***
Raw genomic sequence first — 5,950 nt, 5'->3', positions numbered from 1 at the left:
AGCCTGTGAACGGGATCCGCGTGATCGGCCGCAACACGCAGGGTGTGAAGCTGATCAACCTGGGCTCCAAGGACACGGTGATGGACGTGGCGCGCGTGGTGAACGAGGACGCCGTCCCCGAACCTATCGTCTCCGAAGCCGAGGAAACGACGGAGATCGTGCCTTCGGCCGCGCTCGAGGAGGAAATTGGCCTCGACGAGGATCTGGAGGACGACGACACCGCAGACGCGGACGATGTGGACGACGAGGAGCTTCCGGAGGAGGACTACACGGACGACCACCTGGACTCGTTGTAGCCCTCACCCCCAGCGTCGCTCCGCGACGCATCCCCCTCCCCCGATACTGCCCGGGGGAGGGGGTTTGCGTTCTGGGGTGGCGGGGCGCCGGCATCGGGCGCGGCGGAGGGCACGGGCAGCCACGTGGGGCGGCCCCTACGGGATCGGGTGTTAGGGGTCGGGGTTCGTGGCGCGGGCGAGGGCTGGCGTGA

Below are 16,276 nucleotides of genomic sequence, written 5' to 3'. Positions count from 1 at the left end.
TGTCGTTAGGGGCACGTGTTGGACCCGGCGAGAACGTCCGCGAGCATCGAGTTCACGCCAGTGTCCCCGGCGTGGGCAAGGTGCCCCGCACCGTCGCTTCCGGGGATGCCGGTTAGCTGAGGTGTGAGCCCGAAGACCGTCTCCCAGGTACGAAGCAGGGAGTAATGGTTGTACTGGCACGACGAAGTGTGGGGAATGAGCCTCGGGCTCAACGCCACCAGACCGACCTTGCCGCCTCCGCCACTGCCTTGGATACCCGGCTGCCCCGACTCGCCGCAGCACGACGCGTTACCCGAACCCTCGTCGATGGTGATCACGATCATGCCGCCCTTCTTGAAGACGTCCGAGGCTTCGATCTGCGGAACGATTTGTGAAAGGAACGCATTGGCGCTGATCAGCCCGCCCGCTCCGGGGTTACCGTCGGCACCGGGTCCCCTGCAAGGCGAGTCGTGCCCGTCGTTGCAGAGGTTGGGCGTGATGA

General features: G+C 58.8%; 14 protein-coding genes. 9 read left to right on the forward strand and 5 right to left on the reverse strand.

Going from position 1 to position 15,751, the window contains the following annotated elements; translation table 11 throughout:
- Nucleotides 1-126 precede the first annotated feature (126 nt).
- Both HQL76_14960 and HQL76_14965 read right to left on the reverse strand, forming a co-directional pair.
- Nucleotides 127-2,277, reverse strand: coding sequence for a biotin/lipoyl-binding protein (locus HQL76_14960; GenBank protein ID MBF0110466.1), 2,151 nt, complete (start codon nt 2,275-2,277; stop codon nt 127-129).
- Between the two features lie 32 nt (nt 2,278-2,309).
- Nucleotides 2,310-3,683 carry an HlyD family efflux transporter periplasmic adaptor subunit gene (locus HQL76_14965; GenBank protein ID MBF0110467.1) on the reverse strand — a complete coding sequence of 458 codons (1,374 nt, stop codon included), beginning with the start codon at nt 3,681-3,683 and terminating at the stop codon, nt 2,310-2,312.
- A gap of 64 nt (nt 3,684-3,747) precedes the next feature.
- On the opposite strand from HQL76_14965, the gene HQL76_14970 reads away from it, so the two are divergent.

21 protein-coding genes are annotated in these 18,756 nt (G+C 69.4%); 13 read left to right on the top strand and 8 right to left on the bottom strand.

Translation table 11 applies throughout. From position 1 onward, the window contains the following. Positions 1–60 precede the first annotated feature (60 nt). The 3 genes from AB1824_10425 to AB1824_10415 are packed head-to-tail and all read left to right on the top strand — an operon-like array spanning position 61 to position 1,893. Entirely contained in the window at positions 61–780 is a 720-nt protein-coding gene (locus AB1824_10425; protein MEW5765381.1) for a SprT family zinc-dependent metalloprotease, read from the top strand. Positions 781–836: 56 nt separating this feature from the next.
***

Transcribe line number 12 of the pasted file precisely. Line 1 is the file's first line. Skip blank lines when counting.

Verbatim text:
- A gap of 64 nt (nt 3,684-3,747) precedes the next feature.